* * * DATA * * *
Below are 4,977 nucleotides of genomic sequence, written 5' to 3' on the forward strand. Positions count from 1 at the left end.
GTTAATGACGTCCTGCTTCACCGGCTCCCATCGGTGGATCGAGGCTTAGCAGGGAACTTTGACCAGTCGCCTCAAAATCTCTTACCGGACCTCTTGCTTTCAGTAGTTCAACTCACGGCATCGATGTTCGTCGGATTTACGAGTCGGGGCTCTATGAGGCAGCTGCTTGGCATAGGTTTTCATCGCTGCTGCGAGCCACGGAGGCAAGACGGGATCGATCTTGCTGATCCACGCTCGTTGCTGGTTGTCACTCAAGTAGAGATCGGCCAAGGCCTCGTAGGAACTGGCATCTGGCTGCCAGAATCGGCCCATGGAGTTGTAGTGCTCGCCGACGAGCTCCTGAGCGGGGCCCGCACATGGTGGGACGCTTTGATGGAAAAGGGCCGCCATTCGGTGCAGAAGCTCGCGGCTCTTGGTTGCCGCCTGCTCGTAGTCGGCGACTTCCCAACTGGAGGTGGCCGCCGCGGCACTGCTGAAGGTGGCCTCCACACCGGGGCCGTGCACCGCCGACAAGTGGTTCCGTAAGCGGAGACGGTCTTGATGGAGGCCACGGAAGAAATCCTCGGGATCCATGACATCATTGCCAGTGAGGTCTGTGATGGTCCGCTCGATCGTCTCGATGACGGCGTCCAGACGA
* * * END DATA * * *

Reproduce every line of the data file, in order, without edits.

Below are 4,977 nucleotides of genomic sequence, written 5' to 3' on the forward strand. Positions count from 1 at the left end.
GTTAATGACGTCCTGCTTCACCGGCTCCCATCGGTGGATCGAGGCTTAGCAGGGAACTTTGACCAGTCGCCTCAAAATCTCTTACCGGACCTCTTGCTTTCAGTAGTTCAACTCACGGCATCGATGTTCGTCGGATTTACGAGTCGGGGCTCTATGAGGCAGCTGCTTGGCATAGGTTTTCATCGCTGCTGCGAGCCACGGAGGCAAGACGGGATCGATCTTGCTGATCCACGCTCGTTGCTGGTTGTCACTCAAGTAGAGATCGGCCAAGGCCTCGTAGGAACTGGCATCTGGCTGCCAGAATCGGCCCATGGAGTTGTAGTGCTCGCCGACGAGCTCCTGAGCGGGGCCCGCACATGGTGGGACGCTTTGATGGAAAAGGGCCGCCATTCGGTGCAGAAGCTCGCGGCTCTTGGTTGCCGCCTGCTCGTAGTCGGCGACTTCCCAACTGGAGGTGGCCGCCGCGGCACTGCTGAAGGTGGCCTCCACACCGGGGCCGTGCACCGCCGACAAGTGGTTCCGTAAGCGGAGACGGTCTTGATGGAGGCCACGGAAGAAATCCTCGGGATCCATGACATCATTGCCAGTGAGGTCTGTGATGGTCCGCTCGATCGTCTCGATGACGGCGTCCAGACGA